“Being able to skate the puck, get it out of the back end and move it up to the forwards—that’s my biggest strength,” he said. “I’m able to skate well. That helps me stay out of trouble. That’s one of the major things. If you’re able to skate, move the puck and make plays—that’s kind of the way the game is going for defensemen. You need more puck-moving defensemen. That’s a mold that I want to fit into.”

Young players in their first year of professional hockey also have to make the adjustment to the pros off the ice, and Miller was no exception.

“Dealing with a lot of free time was the biggest thing for me,” he noted. “You go to the rink, you have your hockey and that’s your main focus for the day, as opposed to junior, where you might have some work, or, if you’re coming out of college, you have your [class work]. But here, it’s all hockey. That’s something that was new.”

“It takes a little bit of time to adjust and get used to everything, but I was happy with how my season went,” he added. “Our team was really solid and there were some older players who showed me the ropes and helped me along with being a pro.”

Going forward, strength and defensive play are the aspects of the game that Miller is focusing on.

“Getting bigger and stronger is something I want to continue to work on—putting on a little more muscle,” said Miller. “The defensive side of the game is also something I really want to hone in on—make sure that’s it exceptional and that it becomes one of the strengths of my game and not a weakness.”

“He’s a good skater and he soaks a lot of things up,” said Blake. “This was [also] a good summer for him to get bigger and stronger—fill out to that frame. He’ll be very competitive for us.”

Blake stressed that they were pleased with Miller’s first year as a pro.

“He’s got a lot of upside,” Blake stressed. “He’s a guy who came into [rookie and training camps] and impressed a lot of guys, too. I don’t know if we knew that much about him, but he’s got a very competitive edge.”

“[He’s] s great skater and he loves to shoot,” Blake added. “He’s got to find the net a little bit more, [and] he’s got to understand his options when he gets the puck at the point, but, all in all, for a first-year pro, coming out of junior and having to play to play a pretty prominent role on that defensive corps—we were lucky we had some good veterans in Schultz, Bodnarchuk and Campbell to anchor that staff. Having three really good, solid veterans and then you add Miller and [first-year pro Derek] Forbort, we were pretty solid.”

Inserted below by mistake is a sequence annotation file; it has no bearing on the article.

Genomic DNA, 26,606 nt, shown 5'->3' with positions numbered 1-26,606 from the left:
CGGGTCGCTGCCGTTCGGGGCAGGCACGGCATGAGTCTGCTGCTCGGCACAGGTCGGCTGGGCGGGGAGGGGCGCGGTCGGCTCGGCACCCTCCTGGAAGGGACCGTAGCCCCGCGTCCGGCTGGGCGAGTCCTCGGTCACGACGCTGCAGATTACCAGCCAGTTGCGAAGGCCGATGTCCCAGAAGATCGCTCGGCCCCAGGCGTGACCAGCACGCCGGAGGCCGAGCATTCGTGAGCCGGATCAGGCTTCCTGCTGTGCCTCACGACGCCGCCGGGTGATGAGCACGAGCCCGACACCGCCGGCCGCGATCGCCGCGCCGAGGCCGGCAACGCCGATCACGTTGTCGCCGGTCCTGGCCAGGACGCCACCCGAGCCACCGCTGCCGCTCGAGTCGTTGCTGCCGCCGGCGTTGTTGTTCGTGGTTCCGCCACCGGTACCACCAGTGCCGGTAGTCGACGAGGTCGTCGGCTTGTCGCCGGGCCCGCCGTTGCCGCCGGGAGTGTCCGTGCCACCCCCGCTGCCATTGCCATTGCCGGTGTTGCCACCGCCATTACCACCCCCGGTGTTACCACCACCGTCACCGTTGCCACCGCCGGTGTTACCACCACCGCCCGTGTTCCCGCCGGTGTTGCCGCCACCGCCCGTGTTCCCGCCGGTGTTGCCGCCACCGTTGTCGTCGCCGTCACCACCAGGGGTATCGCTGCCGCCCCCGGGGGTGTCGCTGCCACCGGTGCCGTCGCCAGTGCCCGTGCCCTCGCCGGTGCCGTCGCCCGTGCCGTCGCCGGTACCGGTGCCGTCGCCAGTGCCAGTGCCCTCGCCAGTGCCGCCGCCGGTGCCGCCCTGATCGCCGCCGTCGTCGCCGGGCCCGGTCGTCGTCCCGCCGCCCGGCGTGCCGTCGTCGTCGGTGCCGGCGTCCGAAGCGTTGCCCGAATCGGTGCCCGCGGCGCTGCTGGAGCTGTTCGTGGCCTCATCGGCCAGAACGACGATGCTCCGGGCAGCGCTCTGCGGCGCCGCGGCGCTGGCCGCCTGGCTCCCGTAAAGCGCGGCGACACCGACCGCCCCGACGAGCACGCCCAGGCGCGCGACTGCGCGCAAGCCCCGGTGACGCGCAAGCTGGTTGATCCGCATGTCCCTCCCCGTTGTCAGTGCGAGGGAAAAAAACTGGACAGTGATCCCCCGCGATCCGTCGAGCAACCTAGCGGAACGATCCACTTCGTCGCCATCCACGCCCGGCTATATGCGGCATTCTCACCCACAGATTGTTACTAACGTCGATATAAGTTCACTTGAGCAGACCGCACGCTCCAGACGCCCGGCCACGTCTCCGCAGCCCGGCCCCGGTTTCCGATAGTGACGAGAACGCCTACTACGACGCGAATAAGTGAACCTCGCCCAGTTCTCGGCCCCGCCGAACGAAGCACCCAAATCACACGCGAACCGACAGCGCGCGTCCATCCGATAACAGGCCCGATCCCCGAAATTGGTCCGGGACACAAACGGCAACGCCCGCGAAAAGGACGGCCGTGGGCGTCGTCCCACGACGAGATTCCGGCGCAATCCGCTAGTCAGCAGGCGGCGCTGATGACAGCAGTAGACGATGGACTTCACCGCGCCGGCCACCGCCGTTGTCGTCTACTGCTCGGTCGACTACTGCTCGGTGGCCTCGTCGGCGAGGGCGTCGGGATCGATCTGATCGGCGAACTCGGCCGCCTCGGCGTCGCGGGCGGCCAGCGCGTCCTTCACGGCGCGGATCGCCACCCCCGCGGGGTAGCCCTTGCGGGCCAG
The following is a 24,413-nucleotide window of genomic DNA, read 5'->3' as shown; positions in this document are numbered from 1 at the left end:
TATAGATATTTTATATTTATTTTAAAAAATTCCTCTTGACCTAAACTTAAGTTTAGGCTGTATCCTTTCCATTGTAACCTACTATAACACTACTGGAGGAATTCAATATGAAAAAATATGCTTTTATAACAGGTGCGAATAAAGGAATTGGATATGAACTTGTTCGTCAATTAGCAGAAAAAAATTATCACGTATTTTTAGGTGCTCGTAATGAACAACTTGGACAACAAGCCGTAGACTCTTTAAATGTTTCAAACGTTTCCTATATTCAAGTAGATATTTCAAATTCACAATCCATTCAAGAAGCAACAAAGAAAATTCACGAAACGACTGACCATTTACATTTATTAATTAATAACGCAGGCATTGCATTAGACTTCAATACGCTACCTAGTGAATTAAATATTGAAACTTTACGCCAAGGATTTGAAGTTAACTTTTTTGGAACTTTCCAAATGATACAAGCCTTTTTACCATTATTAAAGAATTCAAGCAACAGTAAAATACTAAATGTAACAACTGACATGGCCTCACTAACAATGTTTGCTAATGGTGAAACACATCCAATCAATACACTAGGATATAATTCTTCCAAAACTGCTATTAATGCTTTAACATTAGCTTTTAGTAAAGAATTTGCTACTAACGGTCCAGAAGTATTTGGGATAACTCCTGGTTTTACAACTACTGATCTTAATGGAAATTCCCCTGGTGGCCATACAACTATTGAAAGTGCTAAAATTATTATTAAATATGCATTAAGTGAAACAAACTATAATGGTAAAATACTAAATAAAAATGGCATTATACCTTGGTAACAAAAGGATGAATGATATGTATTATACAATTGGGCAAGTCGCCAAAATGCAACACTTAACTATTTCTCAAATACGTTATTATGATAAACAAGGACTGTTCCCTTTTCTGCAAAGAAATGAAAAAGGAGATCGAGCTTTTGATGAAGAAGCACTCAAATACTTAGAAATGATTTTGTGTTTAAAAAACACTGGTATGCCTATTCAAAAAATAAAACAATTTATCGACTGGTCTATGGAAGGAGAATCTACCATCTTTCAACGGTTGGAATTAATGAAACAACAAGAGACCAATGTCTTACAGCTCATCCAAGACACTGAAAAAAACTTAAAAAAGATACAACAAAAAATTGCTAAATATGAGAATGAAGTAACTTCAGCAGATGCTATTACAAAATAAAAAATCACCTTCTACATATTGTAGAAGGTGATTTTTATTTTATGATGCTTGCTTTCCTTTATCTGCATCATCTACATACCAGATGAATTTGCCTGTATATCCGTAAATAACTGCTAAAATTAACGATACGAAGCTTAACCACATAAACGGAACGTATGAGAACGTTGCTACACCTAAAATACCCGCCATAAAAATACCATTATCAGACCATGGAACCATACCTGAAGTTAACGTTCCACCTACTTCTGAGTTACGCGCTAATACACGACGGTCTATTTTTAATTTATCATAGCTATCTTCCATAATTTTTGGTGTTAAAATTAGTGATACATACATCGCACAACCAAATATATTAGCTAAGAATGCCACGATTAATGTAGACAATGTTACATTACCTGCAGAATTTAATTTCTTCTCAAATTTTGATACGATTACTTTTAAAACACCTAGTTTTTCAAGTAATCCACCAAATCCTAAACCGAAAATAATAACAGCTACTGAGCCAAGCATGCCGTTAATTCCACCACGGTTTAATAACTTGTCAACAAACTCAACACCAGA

“We’ve got some options with these guys and good tandems to pair them with. Both [Forbort] and Miller kind of play off each other. Hopefully, we’ll see those guys partnered up a little more this year.”

Watch and Learn

Like many of the Kings’ young prospects, Miller was recalled once the Monarchs were eliminated from the AHL playoffs, joining the Kings as a “Black Ace” for their post-season run to the 2014 Stanley Cup Championship.

Like most of his fellow prospects, Miller left the Kings after the second round against the Anaheim Ducks. But he saw enough during the first two playoff rounds to gain valuable insight.

“They had a great run, an amazing run,” Miller observed. “Just the way their system works and how every guy on the team bought into their system—it seemed like the could put any guy in there and it would work. They were so well connected, and it was so easy for them to break out of their zone, move the puck up the ice and, pretty much, do exactly what they wanted.”

“I was really impressed by their systems play and how solid they were in every area,” Miller added. “Positionally, the defensemen and forwards were always in the right spots. That was really impressive.”

As you might expect, Miller paid special attention to the defensemen.

“Every player watches other players to see if they do something that you might be able to do,” he said. “Their defensemen and their ability to move the puck up the ice—players like [Slava] Voynov and [Alec] Martinez—they’re so good at skating the puck and moving it up ice. That was something I really enjoyed watching.”

Raw Audio Interviews

(Extraneous material and dead air have been removed; click on the arrow to listen):

Rob Blake (2:14)

Frozen Royalty’s Colin Miller Coverage

Frozen Royalty’s 2014 Off-Season LA Kings Prospects Coverage